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Saturday March 28, 2015

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IRS Records for Charitable Deductions

In IR-2015-48, the IRS outlined the required records for substantiating charitable deductions. The basic requirement is that gifts are made to a qualified charity. The Select Check online tool at www.irs.gov shows qualified nonprofits. Even though they are not on the IRS web site, gifts to churches, synagogues, temples, mosques and government agencies are also deductible.

Most documentation must be in your possession before filing your tax return. You must itemize deductions on Schedule A of Form 1040 to claim these charitable deductions.

1. Gifts Over $250 – To claim a charitable contribution deduction, donors must get a written acknowledgement from the charity for all contributions of $250 or more. If you give property, the acknowledgement must include a general description of the property.

2. Property Gifts over $500 – A noncash gift with a value greater than $500 requires you to file IRS Form 8283. If the noncash gift has a value greater than $5,000 ($10,000 for family business stock), then an appraisal by a qualified appraiser is required.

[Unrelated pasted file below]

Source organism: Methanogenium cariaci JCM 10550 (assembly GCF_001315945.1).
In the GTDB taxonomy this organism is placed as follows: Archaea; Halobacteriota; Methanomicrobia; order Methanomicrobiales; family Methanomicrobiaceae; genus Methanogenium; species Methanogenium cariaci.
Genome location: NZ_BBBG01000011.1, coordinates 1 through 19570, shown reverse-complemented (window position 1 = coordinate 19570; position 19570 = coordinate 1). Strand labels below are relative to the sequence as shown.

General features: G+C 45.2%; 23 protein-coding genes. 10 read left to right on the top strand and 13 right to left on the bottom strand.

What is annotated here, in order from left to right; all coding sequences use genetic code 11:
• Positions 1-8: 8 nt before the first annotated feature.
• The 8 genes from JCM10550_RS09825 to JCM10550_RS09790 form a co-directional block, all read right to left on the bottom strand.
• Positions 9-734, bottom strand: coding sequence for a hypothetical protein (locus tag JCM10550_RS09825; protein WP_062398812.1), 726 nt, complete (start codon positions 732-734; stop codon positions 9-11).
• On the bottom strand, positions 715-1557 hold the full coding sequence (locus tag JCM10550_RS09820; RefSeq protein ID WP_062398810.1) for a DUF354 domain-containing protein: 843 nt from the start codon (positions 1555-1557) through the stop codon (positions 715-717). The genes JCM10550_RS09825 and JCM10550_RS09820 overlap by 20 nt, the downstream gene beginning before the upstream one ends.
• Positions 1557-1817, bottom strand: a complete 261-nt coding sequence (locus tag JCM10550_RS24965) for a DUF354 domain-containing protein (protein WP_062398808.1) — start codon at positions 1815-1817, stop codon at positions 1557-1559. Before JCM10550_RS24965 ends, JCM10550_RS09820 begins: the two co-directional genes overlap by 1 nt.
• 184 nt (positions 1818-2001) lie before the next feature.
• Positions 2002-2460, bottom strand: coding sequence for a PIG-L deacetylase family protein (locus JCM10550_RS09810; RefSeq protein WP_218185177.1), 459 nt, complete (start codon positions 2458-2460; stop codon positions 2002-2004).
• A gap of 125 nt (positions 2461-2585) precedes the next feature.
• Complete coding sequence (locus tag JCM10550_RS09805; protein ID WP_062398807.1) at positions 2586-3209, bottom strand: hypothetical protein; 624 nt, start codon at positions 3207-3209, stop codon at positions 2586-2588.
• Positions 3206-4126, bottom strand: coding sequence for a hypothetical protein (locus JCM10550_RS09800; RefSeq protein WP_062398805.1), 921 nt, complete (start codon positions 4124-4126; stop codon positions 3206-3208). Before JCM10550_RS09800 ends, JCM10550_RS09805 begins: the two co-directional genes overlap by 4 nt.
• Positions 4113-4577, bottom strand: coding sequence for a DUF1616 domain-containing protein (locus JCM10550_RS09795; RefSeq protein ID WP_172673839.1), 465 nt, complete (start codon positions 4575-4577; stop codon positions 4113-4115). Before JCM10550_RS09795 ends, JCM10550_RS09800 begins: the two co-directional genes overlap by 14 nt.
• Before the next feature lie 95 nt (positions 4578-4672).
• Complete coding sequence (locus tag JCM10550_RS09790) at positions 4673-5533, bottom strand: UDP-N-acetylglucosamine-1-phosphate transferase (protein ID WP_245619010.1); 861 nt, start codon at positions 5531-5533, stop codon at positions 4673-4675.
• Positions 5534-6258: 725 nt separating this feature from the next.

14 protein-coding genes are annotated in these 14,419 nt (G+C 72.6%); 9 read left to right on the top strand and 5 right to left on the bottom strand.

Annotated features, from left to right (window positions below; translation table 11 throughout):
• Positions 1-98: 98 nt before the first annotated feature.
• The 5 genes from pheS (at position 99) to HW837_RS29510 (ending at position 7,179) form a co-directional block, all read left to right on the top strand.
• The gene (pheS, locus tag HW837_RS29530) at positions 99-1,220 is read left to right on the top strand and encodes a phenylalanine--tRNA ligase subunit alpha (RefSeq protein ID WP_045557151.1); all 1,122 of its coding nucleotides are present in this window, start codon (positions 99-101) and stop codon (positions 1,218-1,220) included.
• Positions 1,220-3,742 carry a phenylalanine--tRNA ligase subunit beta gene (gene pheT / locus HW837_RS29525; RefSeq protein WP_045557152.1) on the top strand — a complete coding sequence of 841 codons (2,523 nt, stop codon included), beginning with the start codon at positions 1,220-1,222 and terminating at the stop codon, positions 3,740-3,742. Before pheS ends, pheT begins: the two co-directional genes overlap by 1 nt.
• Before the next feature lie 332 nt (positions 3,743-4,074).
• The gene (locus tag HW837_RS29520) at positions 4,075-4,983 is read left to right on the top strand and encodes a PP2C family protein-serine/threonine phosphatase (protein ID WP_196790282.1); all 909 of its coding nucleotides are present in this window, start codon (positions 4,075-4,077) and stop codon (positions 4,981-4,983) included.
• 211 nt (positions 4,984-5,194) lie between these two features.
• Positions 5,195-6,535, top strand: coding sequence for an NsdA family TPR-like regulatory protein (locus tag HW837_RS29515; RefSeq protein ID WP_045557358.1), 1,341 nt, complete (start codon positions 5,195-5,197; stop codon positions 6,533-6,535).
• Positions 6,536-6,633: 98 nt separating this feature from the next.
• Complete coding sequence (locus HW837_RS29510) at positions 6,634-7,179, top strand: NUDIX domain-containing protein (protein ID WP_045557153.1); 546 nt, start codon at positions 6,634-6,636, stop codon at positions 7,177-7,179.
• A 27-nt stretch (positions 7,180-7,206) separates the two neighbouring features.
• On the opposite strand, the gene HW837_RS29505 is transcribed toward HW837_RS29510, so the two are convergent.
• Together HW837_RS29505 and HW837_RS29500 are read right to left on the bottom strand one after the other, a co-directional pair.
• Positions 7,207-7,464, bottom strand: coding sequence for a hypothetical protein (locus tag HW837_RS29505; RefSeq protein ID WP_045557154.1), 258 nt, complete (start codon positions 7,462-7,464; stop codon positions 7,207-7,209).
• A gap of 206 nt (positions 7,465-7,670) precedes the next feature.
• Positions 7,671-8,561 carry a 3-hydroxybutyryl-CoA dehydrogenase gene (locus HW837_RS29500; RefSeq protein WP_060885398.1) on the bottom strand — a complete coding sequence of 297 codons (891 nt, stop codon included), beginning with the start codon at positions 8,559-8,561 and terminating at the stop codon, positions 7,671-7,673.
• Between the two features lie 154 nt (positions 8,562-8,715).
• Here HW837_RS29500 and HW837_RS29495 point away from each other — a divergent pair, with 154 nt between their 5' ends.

3. Vehicle Donations – A deduction over $500 for a car, boat or airplane donation is usually limited to the gross sale proceeds. Your charity will send you Form 1098-C, which you should submit with your tax return.

4. Clothing and Household Goods – Gifts of furniture, furnishings, electronics, appliances and linens generally must be in good used condition or better to be tax-deductible. An exception is available for gifts of clothing or household items over $500 if you obtain a qualified appraisal.

5. Cash – You must have a bank record or a written receipt from the charity in order to deduct any donation of cash. The record must show the name of the charity and the date and amount of the contribution. Bank records include canceled checks, and bank, credit union and credit card statements with the name of the charity, the date, and the amount paid.

6. Credit Card Gifts – The statements should show the name of the charity, the date and the transaction posting date. For payroll deductions, you should retain a pay stub or Form W-2 wage statement from your employer showing the gift amount, along with your charitable pledge card.

7. Year-end Gifts – Contributions are deductible in the year when made. Valid checks sent by U.S. Mail by December 31 are deductible. Gifts charged to a credit card before the end of 2014 count for 2014, even if the credit card bill is paid in 2015.

The IRS has a helpful mini-course on these charitable giving rules that may be found on its website (www.irs.gov) entitled “Can I Deduct My Charitable Contributions?”

Published March 20, 2015

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